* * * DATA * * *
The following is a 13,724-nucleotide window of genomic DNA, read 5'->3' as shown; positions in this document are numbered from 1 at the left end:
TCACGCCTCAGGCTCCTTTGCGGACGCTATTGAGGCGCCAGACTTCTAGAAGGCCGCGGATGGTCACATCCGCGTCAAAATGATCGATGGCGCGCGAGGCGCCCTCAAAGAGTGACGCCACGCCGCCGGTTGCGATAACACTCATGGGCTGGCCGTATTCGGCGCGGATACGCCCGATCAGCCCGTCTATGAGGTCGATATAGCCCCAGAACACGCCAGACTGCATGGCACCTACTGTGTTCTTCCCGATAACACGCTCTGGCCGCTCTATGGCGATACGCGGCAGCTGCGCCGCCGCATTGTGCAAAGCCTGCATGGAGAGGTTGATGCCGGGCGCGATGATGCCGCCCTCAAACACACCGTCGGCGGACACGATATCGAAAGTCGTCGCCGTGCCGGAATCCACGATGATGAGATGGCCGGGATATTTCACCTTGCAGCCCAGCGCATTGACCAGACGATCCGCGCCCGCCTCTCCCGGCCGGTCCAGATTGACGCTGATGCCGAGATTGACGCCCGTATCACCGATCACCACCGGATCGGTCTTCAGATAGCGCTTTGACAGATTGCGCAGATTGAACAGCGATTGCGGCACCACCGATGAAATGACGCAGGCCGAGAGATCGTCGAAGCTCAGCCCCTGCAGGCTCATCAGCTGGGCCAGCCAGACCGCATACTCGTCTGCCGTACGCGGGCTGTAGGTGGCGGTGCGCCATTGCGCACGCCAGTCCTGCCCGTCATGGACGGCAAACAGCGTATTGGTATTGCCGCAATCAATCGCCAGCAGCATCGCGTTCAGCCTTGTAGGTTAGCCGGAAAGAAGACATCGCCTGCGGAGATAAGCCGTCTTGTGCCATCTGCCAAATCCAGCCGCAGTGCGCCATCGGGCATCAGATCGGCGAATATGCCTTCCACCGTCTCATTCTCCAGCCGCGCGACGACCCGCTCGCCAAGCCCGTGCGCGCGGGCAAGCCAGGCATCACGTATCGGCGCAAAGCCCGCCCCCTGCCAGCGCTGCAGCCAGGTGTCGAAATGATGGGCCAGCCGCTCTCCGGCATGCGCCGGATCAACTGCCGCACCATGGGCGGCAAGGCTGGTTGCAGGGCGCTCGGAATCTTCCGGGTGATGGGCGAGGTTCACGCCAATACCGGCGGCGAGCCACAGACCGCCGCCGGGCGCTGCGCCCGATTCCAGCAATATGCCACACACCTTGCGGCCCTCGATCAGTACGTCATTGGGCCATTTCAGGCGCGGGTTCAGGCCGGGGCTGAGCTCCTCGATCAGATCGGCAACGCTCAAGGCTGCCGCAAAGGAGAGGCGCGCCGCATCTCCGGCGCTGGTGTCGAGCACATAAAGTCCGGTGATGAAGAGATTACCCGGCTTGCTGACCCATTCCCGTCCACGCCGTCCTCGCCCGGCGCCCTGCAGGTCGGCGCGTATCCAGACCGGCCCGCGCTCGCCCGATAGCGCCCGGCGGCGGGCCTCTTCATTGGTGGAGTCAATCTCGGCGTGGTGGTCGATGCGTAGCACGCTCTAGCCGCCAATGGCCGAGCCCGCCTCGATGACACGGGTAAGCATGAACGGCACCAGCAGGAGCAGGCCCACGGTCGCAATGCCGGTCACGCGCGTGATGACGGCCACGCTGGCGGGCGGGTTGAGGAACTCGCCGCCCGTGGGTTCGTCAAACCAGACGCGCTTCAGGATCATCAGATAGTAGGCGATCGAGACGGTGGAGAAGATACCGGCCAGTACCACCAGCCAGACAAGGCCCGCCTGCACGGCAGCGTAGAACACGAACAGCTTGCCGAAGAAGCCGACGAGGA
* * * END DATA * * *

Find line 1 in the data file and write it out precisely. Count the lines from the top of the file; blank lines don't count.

The following is a 13,724-nucleotide window of genomic DNA, read 5'->3' as shown; positions in this document are numbered from 1 at the left end: